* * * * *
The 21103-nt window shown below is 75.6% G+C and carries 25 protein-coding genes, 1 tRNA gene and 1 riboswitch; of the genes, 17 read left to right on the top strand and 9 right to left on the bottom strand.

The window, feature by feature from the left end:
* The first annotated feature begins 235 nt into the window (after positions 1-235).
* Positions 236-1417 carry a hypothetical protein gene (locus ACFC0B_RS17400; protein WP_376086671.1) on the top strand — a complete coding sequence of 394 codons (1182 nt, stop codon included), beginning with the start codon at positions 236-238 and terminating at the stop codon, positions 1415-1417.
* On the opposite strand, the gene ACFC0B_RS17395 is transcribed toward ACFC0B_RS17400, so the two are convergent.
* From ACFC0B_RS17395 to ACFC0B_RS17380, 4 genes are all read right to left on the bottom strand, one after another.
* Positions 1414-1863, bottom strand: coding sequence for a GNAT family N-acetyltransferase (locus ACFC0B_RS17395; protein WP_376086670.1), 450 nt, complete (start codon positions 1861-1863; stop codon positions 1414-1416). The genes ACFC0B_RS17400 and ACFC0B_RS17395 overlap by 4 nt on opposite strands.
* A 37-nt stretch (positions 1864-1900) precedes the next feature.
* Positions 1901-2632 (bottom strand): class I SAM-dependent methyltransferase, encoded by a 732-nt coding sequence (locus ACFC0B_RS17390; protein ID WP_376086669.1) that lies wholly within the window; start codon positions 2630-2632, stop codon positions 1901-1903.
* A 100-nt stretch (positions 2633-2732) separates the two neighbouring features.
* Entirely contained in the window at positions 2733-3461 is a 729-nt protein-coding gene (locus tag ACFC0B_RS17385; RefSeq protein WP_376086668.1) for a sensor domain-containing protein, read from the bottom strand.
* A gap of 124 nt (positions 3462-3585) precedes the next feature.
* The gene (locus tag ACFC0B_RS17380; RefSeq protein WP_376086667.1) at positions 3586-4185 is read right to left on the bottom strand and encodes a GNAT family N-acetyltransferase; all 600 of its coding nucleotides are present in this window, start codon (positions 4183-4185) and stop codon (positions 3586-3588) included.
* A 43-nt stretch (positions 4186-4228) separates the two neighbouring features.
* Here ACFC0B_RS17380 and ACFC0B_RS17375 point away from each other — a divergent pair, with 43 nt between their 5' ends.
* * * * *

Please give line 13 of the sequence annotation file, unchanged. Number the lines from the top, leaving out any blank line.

* The gene (locus tag ACFC0B_RS17380; RefSeq protein WP_376086667.1) at positions 3586-4185 is read right to left on the bottom strand and encodes a GNAT family N-acetyltransferase; all 600 of its coding nucleotides are present in this window, start codon (positions 4183-4185) and stop codon (positions 3586-3588) included.